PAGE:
To give you one simple example; you’ve probably seen the headlines about amateur investors making (and losing!) huge sums on trendy ‘meme’ stocks. It can sometimes be very tempting to follow the herd and pile in on ‘opportunities’ which have great popular appeal or some excitement around them but might have significant downsides and don’t necessarily have any real, long-term potential. This can open you up to significant risks and new investors are particularly vulnerable to getting caught up in hype because they don’t have enough experience or information to exercise appropriate caution.
There’s no getting round it, behavioural research shows us that when it comes to investing our instincts can very often be wrong – so if we’re making choices based on what we’re reading on a particular day, or how much we like a particular product, we can be missing out on better opportunities elsewhere – or worse, actively working against our own best interests.
It goes without saying that experience can help here a lot, but even the most experienced investors will tell you that you can increase your investing returns by removing emotion from the equation. Developing a questioning mindset and knowing where you can go to answer those questions is hugely important but finding objective sources of information is invaluable.
One of the most effective and flexible ways of removing emotion from the investing equation is to use what is known as the ‘factor investing ’ approach which lets you define key ‘factors’ and use consistent, timely data to inform your decisions. (Read more about how to create a Factor Investing strategy here).
New investors might assume that DIY Investing is as straightforward as choosing funds that top a performance league table or the stocks which appear to be growing the fastest. Even though the disclaimers constantly remind us that past performance is no guarantee of the future.
To select a stock or fund purely on the basis of historical data alone is akin to driving a car at high speed while staring in the rear-view mirror and not looking ahead. This is a criticism often levelled at the so-called ‘technical trading’ approach in which historical patterns are used to predict future stock movements.
It is important not to underestimate the impact that access to timely, quality research can have on your investment decision-making but equally you really want to also have access to the kind of analysis that can help you turn that raw data into something more useful – that can actually inform your view, not only on the historical performance of an investment or portfolio but how it is performing right now against various benchmarks and metrics, giving you a much more accurate view of a company’s health and prospects.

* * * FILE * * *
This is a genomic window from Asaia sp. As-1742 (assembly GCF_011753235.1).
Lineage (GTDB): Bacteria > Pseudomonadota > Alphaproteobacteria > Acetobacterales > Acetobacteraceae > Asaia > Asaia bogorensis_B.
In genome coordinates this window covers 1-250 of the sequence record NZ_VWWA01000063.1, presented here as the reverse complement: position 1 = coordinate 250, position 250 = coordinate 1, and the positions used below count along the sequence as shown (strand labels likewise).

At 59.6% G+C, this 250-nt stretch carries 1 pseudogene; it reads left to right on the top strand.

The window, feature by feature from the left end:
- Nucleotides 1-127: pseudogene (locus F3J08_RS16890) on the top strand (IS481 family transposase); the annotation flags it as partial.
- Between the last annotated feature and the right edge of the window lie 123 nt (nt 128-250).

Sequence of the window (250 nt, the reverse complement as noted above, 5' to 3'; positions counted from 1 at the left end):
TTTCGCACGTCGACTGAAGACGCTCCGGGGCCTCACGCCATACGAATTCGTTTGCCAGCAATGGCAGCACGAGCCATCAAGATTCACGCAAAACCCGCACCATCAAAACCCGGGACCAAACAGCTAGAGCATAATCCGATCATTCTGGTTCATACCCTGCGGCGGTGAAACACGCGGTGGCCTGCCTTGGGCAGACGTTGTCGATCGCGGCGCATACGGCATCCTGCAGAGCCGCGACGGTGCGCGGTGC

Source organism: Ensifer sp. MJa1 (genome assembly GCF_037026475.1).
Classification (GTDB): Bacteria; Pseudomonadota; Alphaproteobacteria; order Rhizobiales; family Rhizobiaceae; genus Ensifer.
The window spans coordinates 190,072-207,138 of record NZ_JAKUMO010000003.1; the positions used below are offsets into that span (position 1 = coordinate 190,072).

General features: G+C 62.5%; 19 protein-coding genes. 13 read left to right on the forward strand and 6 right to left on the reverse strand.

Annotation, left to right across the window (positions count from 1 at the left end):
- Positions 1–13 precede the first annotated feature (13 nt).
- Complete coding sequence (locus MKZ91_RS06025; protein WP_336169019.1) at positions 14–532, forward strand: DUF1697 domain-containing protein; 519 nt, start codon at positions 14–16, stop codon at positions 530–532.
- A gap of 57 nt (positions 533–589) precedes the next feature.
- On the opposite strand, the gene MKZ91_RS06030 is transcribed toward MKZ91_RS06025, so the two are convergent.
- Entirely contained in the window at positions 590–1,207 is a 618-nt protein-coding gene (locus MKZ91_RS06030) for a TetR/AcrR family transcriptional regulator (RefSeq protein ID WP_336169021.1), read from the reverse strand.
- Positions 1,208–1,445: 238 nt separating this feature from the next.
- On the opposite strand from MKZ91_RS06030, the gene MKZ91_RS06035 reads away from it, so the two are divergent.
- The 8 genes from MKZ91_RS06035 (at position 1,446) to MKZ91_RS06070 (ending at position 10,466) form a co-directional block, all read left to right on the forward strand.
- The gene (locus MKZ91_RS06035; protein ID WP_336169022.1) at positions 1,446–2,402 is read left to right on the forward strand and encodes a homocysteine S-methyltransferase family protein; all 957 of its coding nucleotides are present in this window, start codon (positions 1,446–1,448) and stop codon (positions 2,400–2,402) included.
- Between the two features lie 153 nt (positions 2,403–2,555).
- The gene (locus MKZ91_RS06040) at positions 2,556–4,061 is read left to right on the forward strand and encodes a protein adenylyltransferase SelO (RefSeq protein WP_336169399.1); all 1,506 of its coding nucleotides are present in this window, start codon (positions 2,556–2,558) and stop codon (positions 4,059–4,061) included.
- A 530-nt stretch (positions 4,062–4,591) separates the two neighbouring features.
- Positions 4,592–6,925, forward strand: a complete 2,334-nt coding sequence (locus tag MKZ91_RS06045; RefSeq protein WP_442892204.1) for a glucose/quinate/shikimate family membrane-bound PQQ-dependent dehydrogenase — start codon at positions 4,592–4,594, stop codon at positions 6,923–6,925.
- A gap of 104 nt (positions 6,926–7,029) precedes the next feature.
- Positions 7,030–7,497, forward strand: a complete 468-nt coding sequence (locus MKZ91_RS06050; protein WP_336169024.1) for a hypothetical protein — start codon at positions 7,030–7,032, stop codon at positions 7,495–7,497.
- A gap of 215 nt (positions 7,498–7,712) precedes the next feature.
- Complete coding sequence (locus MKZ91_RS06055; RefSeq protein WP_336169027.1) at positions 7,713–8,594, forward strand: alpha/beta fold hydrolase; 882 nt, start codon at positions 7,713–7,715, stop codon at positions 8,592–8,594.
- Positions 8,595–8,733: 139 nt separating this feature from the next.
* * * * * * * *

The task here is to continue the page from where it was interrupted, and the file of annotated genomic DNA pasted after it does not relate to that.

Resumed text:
When people discuss diversification it’s often in terms of the benefits of increasing exposure to a range of industrial sectors and geographical areas – but there’s actually much more to it than that; it’s also about holding a wider range of different types of assets classes of assets that aren’t correlated – that is they behave differently from each other as conditions in the market vary.
DIY investors can often focus too much on finding the next big thing and sometimes don’t realize that their portfolio is becoming heavily (even dangerously) over-concentrated in one particular area. This over-concentration can have a negative impact on the growth of your portfolio over time because if issues arise with the class of assets or industry in which you’re concentrated, this can have an outsized effect on the value of your portfolio overall.
Furthermore, as investors’ circumstances become more complex and nuanced, additional considerations come in to play: Marriage, mortgages, kids’ education, retirement and inheritance planning, all come to play a part- and when the stakes are higher, the cost of investing mistakes becomes more potentially costly.
In part 2, we’ll be taking an in depth look at risk itself, asking what kinds of risk there are and how you can begin to understand your own ‘risk-profile’ as well as how ‘Asset Allocation’ can be crucial for building a high-performing portfolio that meets your very specific needs.
Eyal Perry and Jacob Bettany, Aurora DIY Investing, 2021
Disclaimer: MoneyMagpie is not a licensed financial advisor and therefore information found here including opinions, commentary, suggestions or strategies are for informational, entertainment or educational purposes only. This should not be considered as financial advice. Anyone thinking of investing should conduct their own due diligence.